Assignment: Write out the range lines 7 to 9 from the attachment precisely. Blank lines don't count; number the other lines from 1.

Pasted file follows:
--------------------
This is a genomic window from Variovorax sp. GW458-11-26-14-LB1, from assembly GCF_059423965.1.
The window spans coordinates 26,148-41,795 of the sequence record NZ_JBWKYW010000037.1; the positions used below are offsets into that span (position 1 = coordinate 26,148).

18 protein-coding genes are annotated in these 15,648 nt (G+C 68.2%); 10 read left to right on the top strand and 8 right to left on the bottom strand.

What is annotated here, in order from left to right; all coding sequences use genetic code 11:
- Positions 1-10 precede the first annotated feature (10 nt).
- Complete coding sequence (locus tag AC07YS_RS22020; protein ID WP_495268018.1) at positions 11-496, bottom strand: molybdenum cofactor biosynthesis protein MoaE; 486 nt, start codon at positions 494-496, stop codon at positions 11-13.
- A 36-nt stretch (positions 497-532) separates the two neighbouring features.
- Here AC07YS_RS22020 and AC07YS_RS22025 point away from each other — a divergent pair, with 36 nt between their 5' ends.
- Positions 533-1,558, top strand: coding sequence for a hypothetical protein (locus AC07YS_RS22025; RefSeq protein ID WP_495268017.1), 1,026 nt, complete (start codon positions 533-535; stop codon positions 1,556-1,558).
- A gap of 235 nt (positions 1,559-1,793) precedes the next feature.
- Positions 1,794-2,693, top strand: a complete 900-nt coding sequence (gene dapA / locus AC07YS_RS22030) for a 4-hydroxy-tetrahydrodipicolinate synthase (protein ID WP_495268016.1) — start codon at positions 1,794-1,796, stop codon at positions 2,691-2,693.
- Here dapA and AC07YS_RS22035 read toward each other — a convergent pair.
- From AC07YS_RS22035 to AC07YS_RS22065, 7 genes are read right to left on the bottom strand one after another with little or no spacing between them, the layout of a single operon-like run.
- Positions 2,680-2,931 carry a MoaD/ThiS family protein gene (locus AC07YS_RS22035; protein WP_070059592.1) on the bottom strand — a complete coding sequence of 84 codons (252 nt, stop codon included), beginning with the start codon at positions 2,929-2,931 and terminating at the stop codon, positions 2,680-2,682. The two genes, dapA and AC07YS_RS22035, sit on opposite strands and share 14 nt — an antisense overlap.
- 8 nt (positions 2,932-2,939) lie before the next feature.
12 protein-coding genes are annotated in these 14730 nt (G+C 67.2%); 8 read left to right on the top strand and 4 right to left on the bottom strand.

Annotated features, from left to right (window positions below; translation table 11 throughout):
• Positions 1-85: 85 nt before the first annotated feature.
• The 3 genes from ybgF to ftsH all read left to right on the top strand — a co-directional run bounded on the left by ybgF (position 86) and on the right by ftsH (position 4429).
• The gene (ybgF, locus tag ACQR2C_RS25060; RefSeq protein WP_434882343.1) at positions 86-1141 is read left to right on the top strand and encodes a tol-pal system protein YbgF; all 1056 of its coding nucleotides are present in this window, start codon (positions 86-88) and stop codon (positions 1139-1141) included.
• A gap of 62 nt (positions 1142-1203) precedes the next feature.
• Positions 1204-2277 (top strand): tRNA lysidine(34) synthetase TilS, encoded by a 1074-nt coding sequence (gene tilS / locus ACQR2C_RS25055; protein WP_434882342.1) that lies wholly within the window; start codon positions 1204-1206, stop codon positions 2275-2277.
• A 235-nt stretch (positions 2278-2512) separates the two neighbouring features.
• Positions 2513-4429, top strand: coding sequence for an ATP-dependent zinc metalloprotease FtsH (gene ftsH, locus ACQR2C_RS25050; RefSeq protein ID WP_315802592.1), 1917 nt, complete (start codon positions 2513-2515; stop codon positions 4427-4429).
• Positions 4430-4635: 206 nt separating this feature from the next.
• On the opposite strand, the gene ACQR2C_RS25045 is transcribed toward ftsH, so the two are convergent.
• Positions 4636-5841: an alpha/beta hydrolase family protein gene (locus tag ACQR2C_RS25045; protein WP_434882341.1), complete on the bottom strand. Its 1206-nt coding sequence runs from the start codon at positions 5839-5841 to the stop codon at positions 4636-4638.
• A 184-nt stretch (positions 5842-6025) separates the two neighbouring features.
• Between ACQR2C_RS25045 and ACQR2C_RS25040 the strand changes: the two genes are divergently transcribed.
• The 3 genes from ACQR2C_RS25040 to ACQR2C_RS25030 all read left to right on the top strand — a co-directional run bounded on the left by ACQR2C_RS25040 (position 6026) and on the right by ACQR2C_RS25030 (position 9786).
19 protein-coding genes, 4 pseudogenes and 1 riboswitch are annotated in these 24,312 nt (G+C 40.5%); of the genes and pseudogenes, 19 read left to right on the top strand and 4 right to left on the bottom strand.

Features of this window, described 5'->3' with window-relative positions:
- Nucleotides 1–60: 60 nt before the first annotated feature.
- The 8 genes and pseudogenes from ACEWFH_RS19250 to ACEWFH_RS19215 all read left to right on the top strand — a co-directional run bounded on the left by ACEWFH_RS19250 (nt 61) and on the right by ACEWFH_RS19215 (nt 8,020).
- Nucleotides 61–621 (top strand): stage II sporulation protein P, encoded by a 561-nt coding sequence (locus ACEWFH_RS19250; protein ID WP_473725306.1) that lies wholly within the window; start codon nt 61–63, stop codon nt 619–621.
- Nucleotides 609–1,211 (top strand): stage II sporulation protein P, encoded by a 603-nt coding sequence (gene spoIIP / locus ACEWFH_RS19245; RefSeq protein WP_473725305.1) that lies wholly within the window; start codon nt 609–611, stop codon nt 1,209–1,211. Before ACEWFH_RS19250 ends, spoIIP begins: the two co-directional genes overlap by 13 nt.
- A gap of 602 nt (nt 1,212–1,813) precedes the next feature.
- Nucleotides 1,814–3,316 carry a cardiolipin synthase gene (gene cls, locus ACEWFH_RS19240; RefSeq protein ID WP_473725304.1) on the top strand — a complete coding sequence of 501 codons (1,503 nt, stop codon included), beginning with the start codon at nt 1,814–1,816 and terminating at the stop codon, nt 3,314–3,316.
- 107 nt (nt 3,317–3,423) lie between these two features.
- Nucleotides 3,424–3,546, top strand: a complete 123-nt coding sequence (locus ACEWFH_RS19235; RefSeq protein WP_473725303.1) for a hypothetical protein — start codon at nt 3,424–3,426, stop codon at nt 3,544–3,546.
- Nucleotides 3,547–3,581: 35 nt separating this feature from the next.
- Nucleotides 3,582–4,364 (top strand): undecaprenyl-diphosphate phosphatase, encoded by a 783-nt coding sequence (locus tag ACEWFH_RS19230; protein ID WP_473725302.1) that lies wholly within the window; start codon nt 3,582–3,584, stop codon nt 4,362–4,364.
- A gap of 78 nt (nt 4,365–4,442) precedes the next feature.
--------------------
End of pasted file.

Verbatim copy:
- A 36-nt stretch (positions 497-532) separates the two neighbouring features.
- Here AC07YS_RS22020 and AC07YS_RS22025 point away from each other — a divergent pair, with 36 nt between their 5' ends.
- Positions 533-1,558, top strand: coding sequence for a hypothetical protein (locus AC07YS_RS22025; RefSeq protein ID WP_495268017.1), 1,026 nt, complete (start codon positions 533-535; stop codon positions 1,556-1,558).